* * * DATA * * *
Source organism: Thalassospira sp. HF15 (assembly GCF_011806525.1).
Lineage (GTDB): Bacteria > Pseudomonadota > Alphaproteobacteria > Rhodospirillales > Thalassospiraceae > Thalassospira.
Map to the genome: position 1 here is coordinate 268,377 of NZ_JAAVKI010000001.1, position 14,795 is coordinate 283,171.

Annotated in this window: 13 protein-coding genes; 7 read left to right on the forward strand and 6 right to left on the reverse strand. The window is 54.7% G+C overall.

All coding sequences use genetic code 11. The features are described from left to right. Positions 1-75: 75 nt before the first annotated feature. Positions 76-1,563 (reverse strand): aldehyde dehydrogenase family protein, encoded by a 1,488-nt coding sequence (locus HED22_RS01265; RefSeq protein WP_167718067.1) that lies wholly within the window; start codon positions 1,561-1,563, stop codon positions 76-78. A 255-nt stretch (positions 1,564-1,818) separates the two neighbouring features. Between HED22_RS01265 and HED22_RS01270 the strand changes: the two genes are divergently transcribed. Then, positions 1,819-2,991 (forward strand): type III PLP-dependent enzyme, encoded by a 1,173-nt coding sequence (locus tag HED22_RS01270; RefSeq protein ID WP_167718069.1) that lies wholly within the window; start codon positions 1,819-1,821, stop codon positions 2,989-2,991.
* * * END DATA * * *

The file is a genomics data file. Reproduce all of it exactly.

Source organism: Thalassospira sp. HF15 (assembly GCF_011806525.1).
Lineage (GTDB): Bacteria > Pseudomonadota > Alphaproteobacteria > Rhodospirillales > Thalassospiraceae > Thalassospira.
Map to the genome: position 1 here is coordinate 268,377 of NZ_JAAVKI010000001.1, position 14,795 is coordinate 283,171.

Annotated in this window: 13 protein-coding genes; 7 read left to right on the forward strand and 6 right to left on the reverse strand. The window is 54.7% G+C overall.

All coding sequences use genetic code 11. The features are described from left to right. Positions 1-75: 75 nt before the first annotated feature. Positions 76-1,563 (reverse strand): aldehyde dehydrogenase family protein, encoded by a 1,488-nt coding sequence (locus HED22_RS01265; RefSeq protein WP_167718067.1) that lies wholly within the window; start codon positions 1,561-1,563, stop codon positions 76-78. A 255-nt stretch (positions 1,564-1,818) separates the two neighbouring features. Between HED22_RS01265 and HED22_RS01270 the strand changes: the two genes are divergently transcribed. Then, positions 1,819-2,991 (forward strand): type III PLP-dependent enzyme, encoded by a 1,173-nt coding sequence (locus tag HED22_RS01270; RefSeq protein ID WP_167718069.1) that lies wholly within the window; start codon positions 1,819-1,821, stop codon positions 2,989-2,991.